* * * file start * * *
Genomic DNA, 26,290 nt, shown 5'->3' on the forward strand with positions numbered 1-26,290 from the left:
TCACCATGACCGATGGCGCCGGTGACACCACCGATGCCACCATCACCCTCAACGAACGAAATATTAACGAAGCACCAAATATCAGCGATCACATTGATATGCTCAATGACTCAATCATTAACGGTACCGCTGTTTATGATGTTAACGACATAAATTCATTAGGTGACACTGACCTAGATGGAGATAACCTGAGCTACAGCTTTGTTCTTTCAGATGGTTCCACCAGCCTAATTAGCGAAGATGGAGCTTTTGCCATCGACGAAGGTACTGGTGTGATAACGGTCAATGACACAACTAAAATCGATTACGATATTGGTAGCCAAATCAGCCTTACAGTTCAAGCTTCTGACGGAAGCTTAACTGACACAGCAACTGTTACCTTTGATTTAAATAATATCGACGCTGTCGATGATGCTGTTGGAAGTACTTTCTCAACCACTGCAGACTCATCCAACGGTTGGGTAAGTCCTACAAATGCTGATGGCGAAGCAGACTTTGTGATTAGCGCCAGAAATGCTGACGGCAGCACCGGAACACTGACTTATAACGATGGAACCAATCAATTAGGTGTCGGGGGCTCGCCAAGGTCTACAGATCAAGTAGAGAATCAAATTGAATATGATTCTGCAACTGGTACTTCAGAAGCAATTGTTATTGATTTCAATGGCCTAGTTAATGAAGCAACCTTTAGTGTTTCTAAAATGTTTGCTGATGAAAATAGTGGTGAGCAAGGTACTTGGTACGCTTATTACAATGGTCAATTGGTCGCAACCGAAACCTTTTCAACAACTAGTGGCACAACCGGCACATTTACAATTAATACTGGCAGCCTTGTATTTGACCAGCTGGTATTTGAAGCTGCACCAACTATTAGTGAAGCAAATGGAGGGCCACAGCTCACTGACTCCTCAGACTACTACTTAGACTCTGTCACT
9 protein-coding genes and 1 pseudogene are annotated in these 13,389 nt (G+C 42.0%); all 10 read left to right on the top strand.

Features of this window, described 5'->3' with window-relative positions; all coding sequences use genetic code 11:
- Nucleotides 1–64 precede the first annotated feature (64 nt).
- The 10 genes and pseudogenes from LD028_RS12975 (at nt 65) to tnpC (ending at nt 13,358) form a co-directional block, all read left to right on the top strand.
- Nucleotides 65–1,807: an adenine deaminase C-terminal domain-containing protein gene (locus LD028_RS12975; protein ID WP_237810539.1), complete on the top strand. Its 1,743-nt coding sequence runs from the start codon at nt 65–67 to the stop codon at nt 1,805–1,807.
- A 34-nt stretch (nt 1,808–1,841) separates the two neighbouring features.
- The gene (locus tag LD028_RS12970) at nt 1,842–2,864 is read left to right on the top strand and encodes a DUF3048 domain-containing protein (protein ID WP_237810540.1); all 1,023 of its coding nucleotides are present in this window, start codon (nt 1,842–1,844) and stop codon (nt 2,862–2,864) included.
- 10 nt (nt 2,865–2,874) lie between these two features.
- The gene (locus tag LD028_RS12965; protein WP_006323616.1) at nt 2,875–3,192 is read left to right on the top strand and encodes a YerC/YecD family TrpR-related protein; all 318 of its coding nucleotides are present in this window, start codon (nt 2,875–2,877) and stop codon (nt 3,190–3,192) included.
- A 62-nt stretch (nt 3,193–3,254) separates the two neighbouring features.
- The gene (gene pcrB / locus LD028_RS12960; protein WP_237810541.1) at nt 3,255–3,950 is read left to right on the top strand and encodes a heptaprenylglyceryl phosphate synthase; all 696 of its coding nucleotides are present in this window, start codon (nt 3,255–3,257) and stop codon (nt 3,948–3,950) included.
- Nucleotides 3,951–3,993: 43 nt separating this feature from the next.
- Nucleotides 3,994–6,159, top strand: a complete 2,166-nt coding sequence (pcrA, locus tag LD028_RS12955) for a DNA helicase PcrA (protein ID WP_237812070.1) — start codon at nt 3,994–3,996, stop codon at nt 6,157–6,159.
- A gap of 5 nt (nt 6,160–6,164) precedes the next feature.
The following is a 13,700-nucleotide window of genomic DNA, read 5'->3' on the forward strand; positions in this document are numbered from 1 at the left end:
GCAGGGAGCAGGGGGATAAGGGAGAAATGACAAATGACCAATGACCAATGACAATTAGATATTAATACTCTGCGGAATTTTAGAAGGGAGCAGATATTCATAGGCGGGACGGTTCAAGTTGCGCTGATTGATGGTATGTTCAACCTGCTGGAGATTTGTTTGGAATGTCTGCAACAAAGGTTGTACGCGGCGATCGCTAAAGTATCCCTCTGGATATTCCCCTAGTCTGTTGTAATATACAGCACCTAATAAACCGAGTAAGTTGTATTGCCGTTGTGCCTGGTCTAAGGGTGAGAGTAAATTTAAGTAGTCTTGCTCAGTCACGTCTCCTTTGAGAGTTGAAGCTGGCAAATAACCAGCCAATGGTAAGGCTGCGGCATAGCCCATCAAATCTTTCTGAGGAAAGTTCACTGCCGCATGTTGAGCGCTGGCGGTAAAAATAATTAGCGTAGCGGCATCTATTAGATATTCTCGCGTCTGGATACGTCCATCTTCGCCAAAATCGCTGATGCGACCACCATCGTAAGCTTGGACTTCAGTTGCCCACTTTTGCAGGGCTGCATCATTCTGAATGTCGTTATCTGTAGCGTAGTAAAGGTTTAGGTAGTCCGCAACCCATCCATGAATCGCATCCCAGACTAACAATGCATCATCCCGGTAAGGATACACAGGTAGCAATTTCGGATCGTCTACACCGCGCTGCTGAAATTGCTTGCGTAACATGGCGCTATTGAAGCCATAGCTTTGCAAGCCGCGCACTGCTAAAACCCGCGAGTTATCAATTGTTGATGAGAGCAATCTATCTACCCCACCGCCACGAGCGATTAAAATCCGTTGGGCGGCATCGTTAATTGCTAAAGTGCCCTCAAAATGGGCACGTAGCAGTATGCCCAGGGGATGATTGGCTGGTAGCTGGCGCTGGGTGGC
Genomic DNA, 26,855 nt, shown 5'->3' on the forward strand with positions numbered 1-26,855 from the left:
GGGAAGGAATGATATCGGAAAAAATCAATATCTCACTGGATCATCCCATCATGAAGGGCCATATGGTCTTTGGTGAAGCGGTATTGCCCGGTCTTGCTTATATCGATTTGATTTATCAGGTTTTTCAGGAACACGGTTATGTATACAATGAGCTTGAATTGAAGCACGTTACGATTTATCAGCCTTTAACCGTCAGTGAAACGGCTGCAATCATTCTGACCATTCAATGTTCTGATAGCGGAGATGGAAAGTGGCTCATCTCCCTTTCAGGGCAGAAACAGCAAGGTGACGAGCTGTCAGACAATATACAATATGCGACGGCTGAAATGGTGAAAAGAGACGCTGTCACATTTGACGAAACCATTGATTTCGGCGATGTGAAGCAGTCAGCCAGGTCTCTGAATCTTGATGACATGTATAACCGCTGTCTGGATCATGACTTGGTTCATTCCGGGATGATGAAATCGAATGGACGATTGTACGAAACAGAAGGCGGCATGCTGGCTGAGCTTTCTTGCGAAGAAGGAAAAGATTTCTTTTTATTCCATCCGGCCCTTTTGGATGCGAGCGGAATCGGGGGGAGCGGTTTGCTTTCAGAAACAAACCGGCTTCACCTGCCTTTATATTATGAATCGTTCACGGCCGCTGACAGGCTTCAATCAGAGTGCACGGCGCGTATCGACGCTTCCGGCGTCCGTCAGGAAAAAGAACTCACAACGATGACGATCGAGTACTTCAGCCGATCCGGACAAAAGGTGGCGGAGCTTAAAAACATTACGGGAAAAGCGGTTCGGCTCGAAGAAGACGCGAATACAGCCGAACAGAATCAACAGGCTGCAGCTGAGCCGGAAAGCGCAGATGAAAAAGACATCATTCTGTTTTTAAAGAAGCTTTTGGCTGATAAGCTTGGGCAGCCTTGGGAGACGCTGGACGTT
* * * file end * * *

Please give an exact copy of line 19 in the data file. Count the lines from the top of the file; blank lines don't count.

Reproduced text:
Genomic DNA, 26,855 nt, shown 5'->3' on the forward strand with positions numbered 1-26,855 from the left: